People tell me it’s my fault, but I swear to you she was born that way. How else does one explain an 18-month old pushing away the apple juice, the milk, heck, the chocolate milk, and insisting, sorry, demanding, the Perrier?
“No puede ser,” stunned friends visiting our Florida home from Venezuela would comment as they watched my daughter’s plump fingers clasp the bottle and chug chug chug the fizzy imported content in one gulp.
“Why not a jugo de guayaba or a merengada de cambur?“worried relatives would suggest, reminding me of all the fresh guava juices and banana milkshakes I grew up on in Caracas.
My daughter would have none of that. She’d only have Perrier. Which meant Husband and I would make many visits to Costco, where one could most affordably buy it by the caseload.
I’ll admit, there was a distorted sense of pride in this newly-forming upscale palate. But of course, as things that are newly-forming tend to do, it grew stronger and, hmmm, more upscale.
Soon she discovered prosciutto. And not just any prosciutto, prosciutto di Parma. Because what’s a mother to do but only give her daughter the best? After that, it was foie gras. Foie gras in any shape or form: pan seared, torchon, terrine. As long as there was an endless supply, our toddler was happy.
“Remember the foie gras we served at our wedding,” Husband beamed, nudging me at a dimly light, quiet restaurant where even seasoned waiters were in awe of their young guest’s sophisticated taste. Our daughter sat focused and content, gobbling her serving and then mine before waiting eagerly for the grilled octopus that came next.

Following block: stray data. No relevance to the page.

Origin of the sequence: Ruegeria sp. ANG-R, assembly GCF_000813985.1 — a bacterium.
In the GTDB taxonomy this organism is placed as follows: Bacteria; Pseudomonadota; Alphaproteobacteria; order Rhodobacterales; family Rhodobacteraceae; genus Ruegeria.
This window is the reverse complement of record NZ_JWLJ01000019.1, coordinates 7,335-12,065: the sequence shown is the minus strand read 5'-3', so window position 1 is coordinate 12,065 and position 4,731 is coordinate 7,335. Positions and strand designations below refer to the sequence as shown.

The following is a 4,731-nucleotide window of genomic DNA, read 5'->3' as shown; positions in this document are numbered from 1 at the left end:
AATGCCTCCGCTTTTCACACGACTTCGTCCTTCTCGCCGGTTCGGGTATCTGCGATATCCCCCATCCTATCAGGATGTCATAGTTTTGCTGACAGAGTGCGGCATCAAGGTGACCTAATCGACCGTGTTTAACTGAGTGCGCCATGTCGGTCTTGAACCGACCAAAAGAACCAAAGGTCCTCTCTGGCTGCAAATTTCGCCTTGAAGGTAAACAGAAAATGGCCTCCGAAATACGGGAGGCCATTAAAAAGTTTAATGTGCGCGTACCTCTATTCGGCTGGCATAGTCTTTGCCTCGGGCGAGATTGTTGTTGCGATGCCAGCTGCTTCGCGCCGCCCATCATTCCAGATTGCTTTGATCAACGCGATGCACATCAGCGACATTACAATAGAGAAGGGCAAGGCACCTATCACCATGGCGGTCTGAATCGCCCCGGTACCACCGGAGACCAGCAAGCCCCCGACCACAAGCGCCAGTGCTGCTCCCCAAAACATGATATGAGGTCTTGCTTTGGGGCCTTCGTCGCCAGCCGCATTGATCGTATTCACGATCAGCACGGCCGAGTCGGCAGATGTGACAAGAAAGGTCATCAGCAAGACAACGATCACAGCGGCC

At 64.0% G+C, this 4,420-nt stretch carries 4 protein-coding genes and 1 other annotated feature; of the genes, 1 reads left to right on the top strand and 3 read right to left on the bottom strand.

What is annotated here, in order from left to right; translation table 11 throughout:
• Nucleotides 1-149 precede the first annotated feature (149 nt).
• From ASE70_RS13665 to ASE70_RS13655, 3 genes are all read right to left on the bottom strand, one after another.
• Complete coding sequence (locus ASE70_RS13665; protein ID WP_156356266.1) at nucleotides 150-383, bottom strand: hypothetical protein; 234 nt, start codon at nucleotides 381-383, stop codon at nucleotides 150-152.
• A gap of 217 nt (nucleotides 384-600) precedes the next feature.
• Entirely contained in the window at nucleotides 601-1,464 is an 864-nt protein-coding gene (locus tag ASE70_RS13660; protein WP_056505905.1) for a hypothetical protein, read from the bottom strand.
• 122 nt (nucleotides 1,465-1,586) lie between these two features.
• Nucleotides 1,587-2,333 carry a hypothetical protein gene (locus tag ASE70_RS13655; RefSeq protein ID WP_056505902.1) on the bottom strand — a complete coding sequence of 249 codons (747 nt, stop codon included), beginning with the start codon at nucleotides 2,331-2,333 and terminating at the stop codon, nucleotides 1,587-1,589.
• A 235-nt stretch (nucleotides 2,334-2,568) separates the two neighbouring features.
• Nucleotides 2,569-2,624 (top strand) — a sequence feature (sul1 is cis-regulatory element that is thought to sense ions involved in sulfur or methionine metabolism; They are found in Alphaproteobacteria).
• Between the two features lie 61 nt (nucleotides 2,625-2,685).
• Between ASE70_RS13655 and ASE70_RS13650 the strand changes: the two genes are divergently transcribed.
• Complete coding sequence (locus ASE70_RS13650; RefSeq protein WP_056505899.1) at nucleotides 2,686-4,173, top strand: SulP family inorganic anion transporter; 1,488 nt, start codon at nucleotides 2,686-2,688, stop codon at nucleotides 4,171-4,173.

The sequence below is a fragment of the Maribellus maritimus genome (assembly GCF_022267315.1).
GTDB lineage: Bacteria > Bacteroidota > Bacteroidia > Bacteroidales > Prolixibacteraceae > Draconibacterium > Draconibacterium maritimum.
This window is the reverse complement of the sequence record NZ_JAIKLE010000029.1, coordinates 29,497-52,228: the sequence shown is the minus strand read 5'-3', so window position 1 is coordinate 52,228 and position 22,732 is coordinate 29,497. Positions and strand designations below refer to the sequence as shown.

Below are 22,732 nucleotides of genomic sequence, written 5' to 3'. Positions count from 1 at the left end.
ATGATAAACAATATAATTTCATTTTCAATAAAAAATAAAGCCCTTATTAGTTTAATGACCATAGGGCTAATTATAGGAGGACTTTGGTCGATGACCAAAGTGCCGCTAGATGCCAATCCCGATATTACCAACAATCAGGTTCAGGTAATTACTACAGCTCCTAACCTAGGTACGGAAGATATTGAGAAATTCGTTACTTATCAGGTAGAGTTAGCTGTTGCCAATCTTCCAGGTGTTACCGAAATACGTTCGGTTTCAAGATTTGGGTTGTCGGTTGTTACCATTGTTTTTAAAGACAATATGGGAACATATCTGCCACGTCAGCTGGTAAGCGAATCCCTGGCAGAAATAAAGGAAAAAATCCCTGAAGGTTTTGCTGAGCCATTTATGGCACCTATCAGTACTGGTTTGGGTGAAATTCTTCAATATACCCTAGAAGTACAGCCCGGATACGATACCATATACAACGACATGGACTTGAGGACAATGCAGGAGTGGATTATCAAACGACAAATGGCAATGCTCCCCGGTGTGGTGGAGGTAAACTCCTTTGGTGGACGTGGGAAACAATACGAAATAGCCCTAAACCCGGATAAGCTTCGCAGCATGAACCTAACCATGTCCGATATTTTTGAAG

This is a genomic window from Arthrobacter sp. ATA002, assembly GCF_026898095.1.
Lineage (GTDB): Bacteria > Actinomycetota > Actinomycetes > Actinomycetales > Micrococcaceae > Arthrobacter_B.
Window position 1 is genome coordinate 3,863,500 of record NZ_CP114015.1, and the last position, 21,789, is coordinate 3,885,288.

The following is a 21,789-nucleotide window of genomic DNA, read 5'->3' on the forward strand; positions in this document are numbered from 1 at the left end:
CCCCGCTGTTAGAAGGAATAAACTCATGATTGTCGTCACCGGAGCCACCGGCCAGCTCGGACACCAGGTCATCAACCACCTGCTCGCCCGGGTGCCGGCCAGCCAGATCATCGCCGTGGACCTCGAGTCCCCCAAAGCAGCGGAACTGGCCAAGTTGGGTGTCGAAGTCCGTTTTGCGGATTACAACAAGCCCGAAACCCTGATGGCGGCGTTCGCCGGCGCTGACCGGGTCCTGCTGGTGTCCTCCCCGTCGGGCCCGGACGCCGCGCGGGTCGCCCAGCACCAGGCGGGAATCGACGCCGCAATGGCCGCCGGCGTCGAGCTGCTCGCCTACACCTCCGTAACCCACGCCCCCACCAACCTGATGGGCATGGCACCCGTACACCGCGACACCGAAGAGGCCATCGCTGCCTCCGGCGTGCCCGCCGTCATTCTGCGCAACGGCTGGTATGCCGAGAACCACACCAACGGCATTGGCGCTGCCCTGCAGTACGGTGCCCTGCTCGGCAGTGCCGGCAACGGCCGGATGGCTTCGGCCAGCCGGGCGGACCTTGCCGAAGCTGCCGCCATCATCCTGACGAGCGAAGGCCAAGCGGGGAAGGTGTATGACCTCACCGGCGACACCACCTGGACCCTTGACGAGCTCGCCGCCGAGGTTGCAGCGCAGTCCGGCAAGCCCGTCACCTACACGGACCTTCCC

So…maybe we are a bit to blame. Some may call us enablers. We managed, oh heck, okay, bragged about it at playdates (“no, she hates peanut butter and jelly, but, by golly, give her quail eggs and she won’t stop eating!”)
It was only a matter of time before my daughter discovered caviar. She loved the whole prep work involved: mincing up hard boiled eggs and onion and serving them in separate bowls with tiny mother of pearl spoons. The baby toasts bowled her over as did the blini, Russian pancakes with which the delicacy is traditionally served. But after trying out all the accompaniments, she did what she always does, went straight for the good stuff, quietly pulling the tin of caviar closer to her and double-timing the scoops, working rather proficiently to snag the last roe.
She’s eighteen now and those habits haven’t changed a bit. If anything, she’s developed a keener radar to the more expensive tastes in life, something her father and I can’t help but glow with pride over, even if our wallets may keep getting skinnier.